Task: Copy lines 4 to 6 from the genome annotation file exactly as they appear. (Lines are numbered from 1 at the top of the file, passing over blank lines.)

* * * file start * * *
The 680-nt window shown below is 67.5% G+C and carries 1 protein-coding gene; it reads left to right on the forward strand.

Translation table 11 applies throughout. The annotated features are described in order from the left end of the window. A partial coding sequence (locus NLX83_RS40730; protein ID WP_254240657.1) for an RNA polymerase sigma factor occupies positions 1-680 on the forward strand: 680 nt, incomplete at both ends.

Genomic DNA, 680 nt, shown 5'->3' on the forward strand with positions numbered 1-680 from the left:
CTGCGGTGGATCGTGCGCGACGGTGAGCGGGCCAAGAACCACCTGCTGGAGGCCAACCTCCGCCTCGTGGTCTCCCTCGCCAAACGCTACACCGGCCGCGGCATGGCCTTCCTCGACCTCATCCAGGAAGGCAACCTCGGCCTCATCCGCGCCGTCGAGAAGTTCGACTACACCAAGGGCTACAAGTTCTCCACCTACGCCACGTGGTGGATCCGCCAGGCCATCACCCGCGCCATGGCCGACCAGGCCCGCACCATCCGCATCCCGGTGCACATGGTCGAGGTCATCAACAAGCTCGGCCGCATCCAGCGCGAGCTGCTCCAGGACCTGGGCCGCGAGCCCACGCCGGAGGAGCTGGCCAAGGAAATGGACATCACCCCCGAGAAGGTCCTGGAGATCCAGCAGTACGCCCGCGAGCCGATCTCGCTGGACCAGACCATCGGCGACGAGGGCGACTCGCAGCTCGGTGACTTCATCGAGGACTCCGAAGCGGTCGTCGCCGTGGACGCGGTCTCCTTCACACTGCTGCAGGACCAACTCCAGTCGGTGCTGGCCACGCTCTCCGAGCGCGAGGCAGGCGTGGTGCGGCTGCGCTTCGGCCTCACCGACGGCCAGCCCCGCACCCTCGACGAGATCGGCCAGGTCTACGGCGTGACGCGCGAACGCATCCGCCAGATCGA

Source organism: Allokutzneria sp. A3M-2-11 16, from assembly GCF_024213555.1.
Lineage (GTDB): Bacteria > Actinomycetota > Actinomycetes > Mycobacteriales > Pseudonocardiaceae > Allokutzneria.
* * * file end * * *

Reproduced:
CTGCGGTGGATCGTGCGCGACGGTGAGCGGGCCAAGAACCACCTGCTGGAGGCCAACCTCCGCCTCGTGGTCTCCCTCGCCAAACGCTACACCGGCCGCGGCATGGCCTTCCTCGACCTCATCCAGGAAGGCAACCTCGGCCTCATCCGCGCCGTCGAGAAGTTCGACTACACCAAGGGCTACAAGTTCTCCACCTACGCCACGTGGTGGATCCGCCAGGCCATCACCCGCGCCATGGCCGACCAGGCCCGCACCATCCGCATCCCGGTGCACATGGTCGAGGTCATCAACAAGCTCGGCCGCATCCAGCGCGAGCTGCTCCAGGACCTGGGCCGCGAGCCCACGCCGGAGGAGCTGGCCAAGGAAATGGACATCACCCCCGAGAAGGTCCTGGAGATCCAGCAGTACGCCCGCGAGCCGATCTCGCTGGACCAGACCATCGGCGACGAGGGCGACTCGCAGCTCGGTGACTTCATCGAGGACTCCGAAGCGGTCGTCGCCGTGGACGCGGTCTCCTTCACACTGCTGCAGGACCAACTCCAGTCGGTGCTGGCCACGCTCTCCGAGCGCGAGGCAGGCGTGGTGCGGCTGCGCTTCGGCCTCACCGACGGCCAGCCCCGCACCCTCGACGAGATCGGCCAGGTCTACGGCGTGACGCGCGAACGCATCCGCCAGATCGA

Source organism: Allokutzneria sp. A3M-2-11 16, from assembly GCF_024213555.1.
Lineage (GTDB): Bacteria > Actinomycetota > Actinomycetes > Mycobacteriales > Pseudonocardiaceae > Allokutzneria.